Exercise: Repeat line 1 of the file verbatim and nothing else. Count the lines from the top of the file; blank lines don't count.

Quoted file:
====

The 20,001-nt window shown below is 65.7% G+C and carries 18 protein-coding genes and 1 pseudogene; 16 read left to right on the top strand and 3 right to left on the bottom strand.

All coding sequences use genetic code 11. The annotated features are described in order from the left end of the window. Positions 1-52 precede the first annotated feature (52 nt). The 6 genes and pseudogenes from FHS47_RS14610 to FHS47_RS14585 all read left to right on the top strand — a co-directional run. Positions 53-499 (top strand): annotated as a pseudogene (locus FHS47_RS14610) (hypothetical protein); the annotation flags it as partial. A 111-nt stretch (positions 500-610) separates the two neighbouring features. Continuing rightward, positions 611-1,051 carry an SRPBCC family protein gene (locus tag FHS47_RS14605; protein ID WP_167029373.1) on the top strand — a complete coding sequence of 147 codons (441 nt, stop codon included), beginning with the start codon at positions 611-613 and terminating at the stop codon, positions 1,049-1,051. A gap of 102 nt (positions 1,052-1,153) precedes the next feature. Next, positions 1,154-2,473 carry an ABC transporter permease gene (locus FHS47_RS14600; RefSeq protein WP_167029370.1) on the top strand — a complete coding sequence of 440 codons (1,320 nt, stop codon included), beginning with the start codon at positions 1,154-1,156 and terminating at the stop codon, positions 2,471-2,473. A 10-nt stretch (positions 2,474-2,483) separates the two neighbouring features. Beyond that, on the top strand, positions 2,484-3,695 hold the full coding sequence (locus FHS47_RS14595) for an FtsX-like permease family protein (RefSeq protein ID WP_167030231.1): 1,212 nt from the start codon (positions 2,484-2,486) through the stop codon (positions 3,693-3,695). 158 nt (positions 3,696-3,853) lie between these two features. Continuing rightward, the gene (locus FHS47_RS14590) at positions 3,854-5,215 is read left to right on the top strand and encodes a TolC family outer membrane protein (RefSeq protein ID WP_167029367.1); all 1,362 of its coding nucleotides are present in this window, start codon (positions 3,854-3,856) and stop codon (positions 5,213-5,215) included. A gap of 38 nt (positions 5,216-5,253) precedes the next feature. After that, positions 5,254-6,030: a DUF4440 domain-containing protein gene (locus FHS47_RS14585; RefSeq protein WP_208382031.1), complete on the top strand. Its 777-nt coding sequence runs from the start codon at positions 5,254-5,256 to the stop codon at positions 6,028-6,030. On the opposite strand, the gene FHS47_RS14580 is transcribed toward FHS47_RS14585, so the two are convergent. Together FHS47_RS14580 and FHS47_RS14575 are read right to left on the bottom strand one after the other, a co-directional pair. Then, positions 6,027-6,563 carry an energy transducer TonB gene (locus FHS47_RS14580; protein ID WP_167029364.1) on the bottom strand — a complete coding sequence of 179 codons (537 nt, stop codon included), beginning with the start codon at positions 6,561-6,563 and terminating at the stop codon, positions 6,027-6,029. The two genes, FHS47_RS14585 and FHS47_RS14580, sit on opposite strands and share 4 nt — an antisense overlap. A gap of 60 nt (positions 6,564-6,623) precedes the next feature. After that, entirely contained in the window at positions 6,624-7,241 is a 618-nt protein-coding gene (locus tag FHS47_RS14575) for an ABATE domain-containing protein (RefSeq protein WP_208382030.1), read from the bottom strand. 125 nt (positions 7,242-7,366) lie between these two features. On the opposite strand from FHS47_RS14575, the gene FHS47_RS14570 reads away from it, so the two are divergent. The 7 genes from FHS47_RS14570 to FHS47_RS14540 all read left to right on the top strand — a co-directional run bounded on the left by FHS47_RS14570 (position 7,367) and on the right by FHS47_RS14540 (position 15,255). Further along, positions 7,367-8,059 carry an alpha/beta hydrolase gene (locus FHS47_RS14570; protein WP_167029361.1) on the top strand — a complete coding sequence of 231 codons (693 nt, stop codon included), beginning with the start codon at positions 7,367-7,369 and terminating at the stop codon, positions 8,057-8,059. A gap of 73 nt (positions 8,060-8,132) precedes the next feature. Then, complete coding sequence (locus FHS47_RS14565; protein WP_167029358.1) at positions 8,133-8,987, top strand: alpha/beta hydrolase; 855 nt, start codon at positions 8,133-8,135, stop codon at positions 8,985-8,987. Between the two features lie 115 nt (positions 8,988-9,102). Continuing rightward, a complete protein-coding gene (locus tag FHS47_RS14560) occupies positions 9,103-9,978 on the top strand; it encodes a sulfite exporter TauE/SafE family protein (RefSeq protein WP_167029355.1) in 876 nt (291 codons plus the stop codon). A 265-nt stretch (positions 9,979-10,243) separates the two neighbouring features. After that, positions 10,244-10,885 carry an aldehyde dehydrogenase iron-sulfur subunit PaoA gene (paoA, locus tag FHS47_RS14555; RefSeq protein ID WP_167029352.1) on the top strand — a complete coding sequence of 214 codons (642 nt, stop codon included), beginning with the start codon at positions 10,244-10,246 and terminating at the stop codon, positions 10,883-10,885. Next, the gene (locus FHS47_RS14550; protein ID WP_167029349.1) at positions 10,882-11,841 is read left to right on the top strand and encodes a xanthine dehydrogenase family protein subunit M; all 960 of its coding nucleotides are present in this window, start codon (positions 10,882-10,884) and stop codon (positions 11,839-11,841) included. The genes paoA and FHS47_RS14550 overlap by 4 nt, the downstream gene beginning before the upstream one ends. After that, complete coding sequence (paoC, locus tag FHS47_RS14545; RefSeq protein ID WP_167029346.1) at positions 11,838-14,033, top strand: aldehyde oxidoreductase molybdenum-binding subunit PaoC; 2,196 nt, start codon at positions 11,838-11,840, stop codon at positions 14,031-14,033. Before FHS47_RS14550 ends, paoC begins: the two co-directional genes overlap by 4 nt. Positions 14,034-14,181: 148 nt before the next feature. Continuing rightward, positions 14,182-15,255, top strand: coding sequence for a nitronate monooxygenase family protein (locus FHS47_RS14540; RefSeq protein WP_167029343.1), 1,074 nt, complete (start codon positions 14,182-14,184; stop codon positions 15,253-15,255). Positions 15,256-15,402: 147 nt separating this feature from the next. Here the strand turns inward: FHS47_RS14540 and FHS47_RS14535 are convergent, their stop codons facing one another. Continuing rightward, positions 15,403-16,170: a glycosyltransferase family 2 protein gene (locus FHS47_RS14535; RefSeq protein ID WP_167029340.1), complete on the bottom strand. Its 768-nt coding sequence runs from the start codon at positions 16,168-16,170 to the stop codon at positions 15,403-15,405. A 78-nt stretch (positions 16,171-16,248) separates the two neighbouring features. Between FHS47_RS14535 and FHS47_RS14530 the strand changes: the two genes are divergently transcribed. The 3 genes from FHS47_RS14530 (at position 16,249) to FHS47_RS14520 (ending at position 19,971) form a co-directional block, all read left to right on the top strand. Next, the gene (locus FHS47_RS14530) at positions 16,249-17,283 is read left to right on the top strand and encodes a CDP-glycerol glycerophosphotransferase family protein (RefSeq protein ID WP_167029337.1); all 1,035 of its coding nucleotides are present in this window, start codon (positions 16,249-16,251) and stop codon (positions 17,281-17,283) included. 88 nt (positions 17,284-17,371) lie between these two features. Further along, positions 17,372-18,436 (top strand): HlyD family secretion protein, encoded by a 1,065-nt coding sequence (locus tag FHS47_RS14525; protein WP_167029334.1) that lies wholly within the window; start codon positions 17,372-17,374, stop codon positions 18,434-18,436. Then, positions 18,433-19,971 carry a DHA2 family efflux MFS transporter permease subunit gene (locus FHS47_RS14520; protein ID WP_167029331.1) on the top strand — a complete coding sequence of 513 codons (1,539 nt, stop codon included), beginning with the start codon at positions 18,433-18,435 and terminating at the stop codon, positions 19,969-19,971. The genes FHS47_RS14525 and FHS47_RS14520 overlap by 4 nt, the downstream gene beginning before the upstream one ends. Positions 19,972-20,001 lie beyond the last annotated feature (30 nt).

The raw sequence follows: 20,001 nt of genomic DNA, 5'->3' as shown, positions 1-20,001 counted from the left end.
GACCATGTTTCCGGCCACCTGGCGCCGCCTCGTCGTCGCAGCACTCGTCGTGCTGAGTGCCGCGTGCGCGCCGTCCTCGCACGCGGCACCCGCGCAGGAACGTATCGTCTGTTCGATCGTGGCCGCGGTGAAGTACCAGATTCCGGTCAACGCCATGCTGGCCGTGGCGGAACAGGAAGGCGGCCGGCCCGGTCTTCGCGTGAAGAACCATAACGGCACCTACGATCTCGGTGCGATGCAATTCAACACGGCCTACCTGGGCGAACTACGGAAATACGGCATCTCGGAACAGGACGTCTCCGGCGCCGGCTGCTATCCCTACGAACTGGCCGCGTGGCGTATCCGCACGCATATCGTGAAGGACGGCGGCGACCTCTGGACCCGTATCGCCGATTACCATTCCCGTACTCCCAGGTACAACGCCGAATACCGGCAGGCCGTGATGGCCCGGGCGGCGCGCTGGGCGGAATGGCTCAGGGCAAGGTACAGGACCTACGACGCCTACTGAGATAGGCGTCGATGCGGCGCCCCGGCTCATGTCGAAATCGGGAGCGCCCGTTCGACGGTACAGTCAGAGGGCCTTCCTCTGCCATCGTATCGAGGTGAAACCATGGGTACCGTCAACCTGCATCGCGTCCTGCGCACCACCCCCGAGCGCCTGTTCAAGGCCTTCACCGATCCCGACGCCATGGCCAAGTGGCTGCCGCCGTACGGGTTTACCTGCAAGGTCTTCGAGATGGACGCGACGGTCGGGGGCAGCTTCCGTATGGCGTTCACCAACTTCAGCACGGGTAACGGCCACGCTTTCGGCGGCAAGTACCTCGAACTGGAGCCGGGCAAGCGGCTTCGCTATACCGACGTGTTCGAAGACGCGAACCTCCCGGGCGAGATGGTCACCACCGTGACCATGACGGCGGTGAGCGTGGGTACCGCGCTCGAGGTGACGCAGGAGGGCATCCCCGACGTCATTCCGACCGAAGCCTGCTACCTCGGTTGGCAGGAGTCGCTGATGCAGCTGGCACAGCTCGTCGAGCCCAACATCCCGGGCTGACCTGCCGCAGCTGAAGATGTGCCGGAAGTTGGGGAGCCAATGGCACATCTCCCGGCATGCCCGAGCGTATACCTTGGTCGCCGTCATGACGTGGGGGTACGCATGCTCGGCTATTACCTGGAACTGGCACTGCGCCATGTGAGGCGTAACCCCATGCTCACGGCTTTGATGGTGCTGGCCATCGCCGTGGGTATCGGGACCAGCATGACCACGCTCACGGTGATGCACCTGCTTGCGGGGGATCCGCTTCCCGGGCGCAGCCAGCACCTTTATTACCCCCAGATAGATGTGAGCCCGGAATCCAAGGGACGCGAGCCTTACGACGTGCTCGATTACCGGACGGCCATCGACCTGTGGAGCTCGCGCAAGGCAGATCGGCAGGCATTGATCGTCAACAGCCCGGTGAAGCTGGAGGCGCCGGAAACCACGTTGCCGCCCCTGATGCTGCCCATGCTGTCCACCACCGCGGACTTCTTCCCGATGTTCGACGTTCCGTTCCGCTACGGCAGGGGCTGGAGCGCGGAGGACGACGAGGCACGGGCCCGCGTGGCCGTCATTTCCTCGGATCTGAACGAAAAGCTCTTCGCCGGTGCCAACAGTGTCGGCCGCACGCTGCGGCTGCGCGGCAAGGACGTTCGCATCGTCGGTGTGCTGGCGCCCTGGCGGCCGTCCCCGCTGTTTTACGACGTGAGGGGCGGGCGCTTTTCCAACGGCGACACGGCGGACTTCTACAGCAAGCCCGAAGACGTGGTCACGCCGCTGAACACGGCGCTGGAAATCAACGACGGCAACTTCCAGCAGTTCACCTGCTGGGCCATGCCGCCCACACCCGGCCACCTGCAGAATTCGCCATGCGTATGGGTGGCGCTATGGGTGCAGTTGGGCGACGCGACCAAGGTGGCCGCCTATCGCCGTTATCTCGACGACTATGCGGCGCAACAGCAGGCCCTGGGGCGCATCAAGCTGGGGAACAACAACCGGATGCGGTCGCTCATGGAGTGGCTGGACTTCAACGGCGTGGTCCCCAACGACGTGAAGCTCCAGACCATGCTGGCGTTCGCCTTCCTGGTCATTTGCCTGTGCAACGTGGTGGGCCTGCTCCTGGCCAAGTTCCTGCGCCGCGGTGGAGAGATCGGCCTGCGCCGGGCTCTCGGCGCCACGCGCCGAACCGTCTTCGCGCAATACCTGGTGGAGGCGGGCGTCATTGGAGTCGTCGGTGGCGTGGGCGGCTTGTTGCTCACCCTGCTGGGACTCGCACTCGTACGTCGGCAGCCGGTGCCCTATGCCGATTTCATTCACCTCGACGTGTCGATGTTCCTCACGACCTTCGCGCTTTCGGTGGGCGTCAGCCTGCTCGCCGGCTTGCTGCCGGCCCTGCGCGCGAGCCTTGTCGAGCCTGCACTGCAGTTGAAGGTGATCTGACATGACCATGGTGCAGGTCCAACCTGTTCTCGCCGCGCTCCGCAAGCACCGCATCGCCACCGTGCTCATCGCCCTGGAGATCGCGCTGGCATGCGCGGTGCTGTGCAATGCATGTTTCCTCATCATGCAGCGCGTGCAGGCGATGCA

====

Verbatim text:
The 20,001-nt window shown below is 65.7% G+C and carries 18 protein-coding genes and 1 pseudogene; 16 read left to right on the top strand and 3 right to left on the bottom strand.